Peter Hoskin

The need to go further and faster on Welfare reform

The need to go further and faster on Welfare reform
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I’m on my way to the home city of the best football club in the world (and one of the worst) shortly.  In the meantime, it’s worth flagging up this morning’s reports on Tory welfare policy, which we’ll be hearing more about later today.  Basically, the Tories are going to re-emphasise that they’d put incapacity benefit claimants through medical tests, to check their ability to work, and that the more effective private-sector wing of the welfare service would be massively expanded.  While this is, in essence, an extension of existing government welfare policy, it’s certainly to be welcomed.  There will be over 6 million out-of-work benefit claimants when the next government comes to power – so there are all kinds of moral and economic imperatives for going further, faster, stronger with welfare reform.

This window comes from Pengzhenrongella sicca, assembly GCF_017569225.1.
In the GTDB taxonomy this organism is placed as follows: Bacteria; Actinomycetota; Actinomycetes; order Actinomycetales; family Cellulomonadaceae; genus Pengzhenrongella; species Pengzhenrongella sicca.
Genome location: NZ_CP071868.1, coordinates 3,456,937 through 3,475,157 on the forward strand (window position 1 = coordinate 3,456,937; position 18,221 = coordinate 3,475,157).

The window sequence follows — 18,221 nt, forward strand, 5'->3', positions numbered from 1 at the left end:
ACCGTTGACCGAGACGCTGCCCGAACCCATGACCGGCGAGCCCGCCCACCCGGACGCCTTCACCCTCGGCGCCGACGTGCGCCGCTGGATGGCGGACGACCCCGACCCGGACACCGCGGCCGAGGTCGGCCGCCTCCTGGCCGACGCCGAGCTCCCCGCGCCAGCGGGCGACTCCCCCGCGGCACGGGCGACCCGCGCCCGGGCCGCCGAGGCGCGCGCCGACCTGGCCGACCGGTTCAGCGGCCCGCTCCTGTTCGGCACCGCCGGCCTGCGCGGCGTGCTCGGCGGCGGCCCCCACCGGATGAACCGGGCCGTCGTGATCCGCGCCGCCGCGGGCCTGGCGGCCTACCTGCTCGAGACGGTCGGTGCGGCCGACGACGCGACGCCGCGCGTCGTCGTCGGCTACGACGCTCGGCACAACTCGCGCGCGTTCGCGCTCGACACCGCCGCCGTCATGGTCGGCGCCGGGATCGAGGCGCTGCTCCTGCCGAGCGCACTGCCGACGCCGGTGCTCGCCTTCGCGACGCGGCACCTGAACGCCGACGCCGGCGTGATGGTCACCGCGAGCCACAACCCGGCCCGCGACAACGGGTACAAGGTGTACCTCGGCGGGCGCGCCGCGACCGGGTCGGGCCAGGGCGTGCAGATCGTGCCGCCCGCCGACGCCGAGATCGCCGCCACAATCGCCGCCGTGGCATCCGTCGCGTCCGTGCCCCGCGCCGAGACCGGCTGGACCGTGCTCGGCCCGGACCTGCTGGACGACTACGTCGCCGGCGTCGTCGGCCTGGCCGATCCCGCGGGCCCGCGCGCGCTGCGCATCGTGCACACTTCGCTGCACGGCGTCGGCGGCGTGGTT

But it’s only half of the story.  As I recently blogged – and as Fraser wrote in the magazine – the existing benefits system is itself a major disincentive for people getting back into work.  You can have a private sector welfare provider on every street corner, but they’re limited in what they can do when claimants feel – sometimes wrongly, sometimes rightly – that they’d earn more on benefits than in work.  Iain Duncan Smith’s Centre for Social Justice recently released an important report which offered a solution to this problem, but it’s one which the Tory leadership don’t seem to be thinking about too much.  When I spoke to a senior Tory source about it, they said that proposing a simplified benefits system, which removes disincentives to work, is a “post-election aim”.  When I asked why, they responded “it’s a matter of putting in the work”.  

Hm.  You can only hope that recent rumours that IDS is in line for a role in a Cameron government mean that this important policy issue is going to get fast-tracked.  Watch this space.